With regard to being big-boned, just compare Ethan Newton to yourself Simon. You are both bald, bearded men with similar skin-tone and he can pull of some bolder looks that would look a bit off on you (no offense Simon!). I think body size definitely plays a role. Not exactly sure why, though.

Also, with regards to the way Alan Flusser dresses, I think a lot of people miss the point. I would never dress the way he does and I wouldn’t recommend the way he dresses to anyone else either. But, I do admire the way he dresses–I think it is part of his identity. He seems to be fashioning himself as some sort of literary character. It goes with his whole personality. You picture him and you have a distinct picture in mind. It is sort of like Fran Lebowitz. She wears Anderson and Sheppard jackets, Hilditch and Key shirts, tortoiseshell glasses, Levi’s, and cowboy boots. It doesn’t look great, but that is not really the point. It is part of her character. It is her uniform. It demonstrates her larger personality. You picture her and you have a distinct image in mind.


On the contrary I would argue that Fran Lebowitz looks great precisely for the reasons you have described. Certainly better than the reams of ‘classic menswear’ dross that is all over Instagram. Staged photos of perfectly manicured lapel/ collar/ tie pictures, BLAHH. Vive l’indiosyncratique!


Wearing sweatpants to a panel discussion in New York in front of 200+ people…really? Forgive me Simon, but Mr. Flusser is giving me sartorial indigestion with that ensemble. And Mr. Synder wearing high top Converse tennis shoes is another head scratcher. Quite frankly, it’s hard to take people seriously when they dress like that.


Agreed. This discussion had a lot of interesting components. For example, It was interesting to learn that the Ivy style emerged around the same time as HRH the Prince of Wales was beginning to develop his own style, what I call the English country look. I personally note a lot in common with the American Ivy and English country styles today, both of which I like very much. An excellent example of the modern Ivy style is always Ralph Lauren, but personally I’m a big fan of Paul Stewart.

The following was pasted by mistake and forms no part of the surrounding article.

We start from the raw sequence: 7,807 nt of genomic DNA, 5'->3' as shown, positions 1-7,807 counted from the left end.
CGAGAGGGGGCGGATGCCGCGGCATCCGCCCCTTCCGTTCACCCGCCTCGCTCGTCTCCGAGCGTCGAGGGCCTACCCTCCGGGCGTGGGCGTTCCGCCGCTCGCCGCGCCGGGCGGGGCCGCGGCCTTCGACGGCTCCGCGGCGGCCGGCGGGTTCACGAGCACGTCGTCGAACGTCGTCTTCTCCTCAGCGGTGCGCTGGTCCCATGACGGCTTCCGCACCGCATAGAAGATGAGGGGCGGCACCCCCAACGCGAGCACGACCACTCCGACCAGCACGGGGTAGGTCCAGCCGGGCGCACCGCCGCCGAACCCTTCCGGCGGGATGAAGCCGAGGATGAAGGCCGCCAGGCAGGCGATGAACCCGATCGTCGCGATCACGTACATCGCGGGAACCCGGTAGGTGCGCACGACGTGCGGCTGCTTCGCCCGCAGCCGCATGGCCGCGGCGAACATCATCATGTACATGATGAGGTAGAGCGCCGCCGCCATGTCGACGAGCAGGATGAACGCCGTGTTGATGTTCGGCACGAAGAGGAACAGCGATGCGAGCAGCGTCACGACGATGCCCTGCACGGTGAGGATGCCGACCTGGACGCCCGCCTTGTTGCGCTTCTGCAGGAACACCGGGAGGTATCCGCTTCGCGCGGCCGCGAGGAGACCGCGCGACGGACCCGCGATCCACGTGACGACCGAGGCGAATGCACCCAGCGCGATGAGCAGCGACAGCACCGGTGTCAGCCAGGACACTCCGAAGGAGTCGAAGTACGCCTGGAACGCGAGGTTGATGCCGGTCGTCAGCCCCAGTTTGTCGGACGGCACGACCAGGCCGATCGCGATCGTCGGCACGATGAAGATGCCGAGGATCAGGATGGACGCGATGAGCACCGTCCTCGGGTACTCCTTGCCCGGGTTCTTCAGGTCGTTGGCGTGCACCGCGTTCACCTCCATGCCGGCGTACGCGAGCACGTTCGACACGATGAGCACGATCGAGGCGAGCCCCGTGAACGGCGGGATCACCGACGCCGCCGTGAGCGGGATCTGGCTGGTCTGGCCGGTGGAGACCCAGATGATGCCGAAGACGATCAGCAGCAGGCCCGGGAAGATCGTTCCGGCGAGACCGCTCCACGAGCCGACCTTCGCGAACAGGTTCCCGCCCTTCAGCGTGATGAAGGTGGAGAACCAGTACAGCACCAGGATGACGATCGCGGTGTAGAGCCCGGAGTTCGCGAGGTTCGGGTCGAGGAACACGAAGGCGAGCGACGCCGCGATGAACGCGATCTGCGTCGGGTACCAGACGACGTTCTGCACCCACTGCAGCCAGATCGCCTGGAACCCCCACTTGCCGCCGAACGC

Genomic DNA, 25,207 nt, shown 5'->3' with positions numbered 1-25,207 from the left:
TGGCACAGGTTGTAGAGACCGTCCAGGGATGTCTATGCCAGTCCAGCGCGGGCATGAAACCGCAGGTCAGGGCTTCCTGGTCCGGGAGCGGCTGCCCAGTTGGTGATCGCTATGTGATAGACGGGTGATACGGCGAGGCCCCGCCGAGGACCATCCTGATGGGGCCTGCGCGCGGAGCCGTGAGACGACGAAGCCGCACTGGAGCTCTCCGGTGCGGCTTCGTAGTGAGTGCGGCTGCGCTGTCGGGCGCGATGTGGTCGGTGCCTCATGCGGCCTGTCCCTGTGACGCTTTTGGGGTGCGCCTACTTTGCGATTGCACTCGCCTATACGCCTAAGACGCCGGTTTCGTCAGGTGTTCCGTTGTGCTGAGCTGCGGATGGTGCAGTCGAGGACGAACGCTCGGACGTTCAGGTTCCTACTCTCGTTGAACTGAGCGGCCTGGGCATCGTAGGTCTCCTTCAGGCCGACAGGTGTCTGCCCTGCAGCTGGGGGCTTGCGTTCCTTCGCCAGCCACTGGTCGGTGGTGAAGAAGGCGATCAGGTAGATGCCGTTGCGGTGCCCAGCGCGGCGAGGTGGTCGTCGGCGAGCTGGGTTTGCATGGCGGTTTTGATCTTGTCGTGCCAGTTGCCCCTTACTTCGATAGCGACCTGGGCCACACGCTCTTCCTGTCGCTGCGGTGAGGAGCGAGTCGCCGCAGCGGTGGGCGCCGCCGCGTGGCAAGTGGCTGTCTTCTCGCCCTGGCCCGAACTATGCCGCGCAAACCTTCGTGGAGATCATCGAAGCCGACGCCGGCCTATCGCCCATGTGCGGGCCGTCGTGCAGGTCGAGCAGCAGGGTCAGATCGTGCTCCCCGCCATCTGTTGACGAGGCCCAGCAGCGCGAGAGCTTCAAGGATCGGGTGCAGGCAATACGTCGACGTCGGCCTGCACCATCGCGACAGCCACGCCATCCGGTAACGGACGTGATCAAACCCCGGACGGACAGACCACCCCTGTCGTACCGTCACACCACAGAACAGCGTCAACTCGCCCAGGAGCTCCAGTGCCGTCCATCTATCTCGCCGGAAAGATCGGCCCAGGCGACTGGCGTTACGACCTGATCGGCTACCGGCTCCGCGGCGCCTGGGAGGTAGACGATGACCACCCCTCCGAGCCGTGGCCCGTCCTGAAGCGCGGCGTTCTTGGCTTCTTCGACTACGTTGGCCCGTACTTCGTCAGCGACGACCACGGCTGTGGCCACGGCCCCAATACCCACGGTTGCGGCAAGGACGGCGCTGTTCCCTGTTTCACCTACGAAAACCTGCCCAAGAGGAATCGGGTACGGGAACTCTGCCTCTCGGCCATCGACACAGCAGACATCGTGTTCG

David G

Simon I enjoyed this very much but can’t help thinking that you are dressed in a very formal way for a discussion about Ivy style.

A suit? Knitted tie? Hardly Ivy.

I noticed this also on your HK symposium.



VSF, I couldn’t agree with you more.
With the exception of Simon, the panellists hardly constituted a sartorial smorgasbord. Indeed, in some instances they looked like they’d been dressed by carers for a dominoes game in a rest home .
No wonder Bruce Boyer’s photo shows his face contorted with angst. He must be seething at having his microphone taken by these failed flaneurs !


Jason, I was always taught that when making a presentation one should always dress appropriately and well. The purpose was twofold; to be taken seriously and to show respect for the audience. From that prospective, a number of the panel participants failed miserably, with Mr. Flusser and Snyder being the worst offenders. I’m sure Bruce Boyer was horrified, and properly so, with the overall appearance of the panelists. What possessed some of these knowledgeable and sophisticated men to dress so inappropriately is a mystery. They say that with age brings wisdom, but sartorial wisdom was sorely lacking In this case unfortunately. Your nursing home analogy was brilliant and perfect for Mr. Flusser. Todd Snyder looked like an overgrown teenager. As much as I like and respect Sid, his choice of denim was I think inappropriate for the venue.

David Lane